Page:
Depreciation recapture in the partnership context

By Robert Venables, CPA, J.D., LL.M., Fairlawn, Ohio

Editor: Anthony Bakale, CPA

Depreciation recapture provisions may be applied incorrectly in some situations and have implications that are overlooked in others. Their application can significantly affect the tax impact of a transaction in total or among various owners of an entity taxed as a partnership. After first providing background on Secs. 1245 and 1250, this item discusses how depreciation recapture applies in certain situations involving partnerships.

Background

The general purpose of Secs. 1245 and 1250 is to require taxpayers that dispose of property used in a trade or business (specifically, Sec. 1231 property) to recharacterize all or a portion of their gain as ordinary income, due to prior depreciation deductions the taxpayer was allowed to take against ordinary income. Before discussing the recharacterization of gain, it is important to understand what types of property these depreciation recapture Code sections apply to.

In a general sense, Sec. 1250 applies to real property, and Sec. 1245 applies to personal property. However, under the definitions in both sections, some real property may fall under the Sec. 1245 rules. This distinction can be important, as will be discussed.

In its simplest form, Sec. 1245 requires a taxpayer to treat the gain on disposition of depreciable property as ordinary income. The amount subject to recharacterization is the lesser of (1) the prior depreciation deductions allowed or allowable; or (2) the taxpayer's gain on the property (Regs. Sec. 1.1245-1(a)).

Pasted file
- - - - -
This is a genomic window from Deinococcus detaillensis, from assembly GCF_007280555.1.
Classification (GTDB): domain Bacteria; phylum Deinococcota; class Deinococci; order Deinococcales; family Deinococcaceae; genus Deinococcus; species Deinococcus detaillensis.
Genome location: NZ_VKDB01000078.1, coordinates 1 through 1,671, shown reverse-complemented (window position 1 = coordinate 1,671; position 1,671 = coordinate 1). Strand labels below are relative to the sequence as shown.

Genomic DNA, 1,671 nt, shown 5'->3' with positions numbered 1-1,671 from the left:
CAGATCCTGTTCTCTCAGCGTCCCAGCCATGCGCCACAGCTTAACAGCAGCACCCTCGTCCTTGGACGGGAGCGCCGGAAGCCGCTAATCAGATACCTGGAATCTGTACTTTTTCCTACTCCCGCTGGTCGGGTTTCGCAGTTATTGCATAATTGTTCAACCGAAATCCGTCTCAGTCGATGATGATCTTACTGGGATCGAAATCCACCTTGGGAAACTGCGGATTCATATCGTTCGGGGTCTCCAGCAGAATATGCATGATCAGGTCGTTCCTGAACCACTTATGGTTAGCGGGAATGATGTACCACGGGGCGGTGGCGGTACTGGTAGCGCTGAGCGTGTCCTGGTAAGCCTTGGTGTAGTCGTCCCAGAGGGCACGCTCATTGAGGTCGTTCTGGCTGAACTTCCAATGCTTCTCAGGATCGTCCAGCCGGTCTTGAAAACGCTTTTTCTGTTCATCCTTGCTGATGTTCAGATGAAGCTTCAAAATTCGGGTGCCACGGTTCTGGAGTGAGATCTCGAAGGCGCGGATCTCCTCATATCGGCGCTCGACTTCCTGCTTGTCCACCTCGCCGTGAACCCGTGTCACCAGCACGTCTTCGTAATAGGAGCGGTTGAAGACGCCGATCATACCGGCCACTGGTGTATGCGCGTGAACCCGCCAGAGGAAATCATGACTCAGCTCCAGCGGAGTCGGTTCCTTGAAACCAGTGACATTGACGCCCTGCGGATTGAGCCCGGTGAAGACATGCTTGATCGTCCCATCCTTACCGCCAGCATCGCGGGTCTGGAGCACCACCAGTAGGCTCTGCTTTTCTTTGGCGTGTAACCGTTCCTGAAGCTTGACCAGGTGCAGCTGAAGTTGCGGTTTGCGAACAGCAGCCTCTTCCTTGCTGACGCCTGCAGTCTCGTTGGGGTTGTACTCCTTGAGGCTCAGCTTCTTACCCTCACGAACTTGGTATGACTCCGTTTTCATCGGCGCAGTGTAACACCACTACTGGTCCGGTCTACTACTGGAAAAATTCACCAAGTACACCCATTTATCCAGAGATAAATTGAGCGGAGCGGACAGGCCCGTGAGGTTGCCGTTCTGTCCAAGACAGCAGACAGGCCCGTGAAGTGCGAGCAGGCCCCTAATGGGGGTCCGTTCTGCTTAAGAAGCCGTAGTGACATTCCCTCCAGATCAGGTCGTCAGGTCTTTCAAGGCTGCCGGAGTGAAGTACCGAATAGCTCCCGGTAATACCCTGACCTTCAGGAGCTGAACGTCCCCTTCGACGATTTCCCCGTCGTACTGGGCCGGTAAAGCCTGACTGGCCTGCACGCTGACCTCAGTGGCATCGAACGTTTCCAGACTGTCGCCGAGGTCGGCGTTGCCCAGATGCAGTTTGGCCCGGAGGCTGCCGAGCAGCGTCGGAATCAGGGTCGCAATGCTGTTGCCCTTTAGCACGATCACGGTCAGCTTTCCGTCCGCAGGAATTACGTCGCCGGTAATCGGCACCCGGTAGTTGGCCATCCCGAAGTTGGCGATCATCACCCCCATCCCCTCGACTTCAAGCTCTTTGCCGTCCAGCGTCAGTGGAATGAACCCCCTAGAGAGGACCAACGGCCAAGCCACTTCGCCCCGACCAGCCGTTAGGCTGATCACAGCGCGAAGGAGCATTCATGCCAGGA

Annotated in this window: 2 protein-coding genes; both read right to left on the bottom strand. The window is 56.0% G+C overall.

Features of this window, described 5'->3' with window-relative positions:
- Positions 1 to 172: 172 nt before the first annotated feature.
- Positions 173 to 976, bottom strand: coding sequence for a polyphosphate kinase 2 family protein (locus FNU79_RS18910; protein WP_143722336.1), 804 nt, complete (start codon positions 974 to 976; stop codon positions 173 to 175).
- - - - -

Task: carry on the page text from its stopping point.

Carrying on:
Example 1: A and B are and have been since inception equal partners of Partnership AB. Partnership AB purchases Sec. 1245 property in year 1 for $200, and bonus depreciation is claimed for the entire amount. In a subsequent year, Partnership AB sells the property for $150. Partnership AB recognizes Sec. 1245 gain of $150, which is the lower of the recomputed basis ($200) or the amount realized ($150), minus the property's adjusted basis ($0).

Like Sec. 1245, Sec. 1250 may require a taxpayer to treat some of the gain on the disposition of depreciable property as ordinary income (Regs. Sec. 1.1250-1(a)(1)(i)). The amount subject to recharacterization is the lesser of (1) the additional depreciation attributable to periods after Dec. 31, 1975; or (2) the taxpayer's gain on the property (Sec. 1250(a)(1)(A)). Unlike Sec. 1245, Sec. 1250 does not look to the total depreciation deductions allowed or allowable but instead looks at the additional depreciation. What, then, is additional depreciation? Additional depreciation is defined in Regs. Secs. 1.1250-2(a)(1)(i) and (ii) as:

  1. In the case of property which at the time of disposition has a holding period under section 1223 of not more than 1 year, the "depreciation adjustments" (as defined in paragraph (d) of this section) in respect of such property for periods after December 31, 1963, and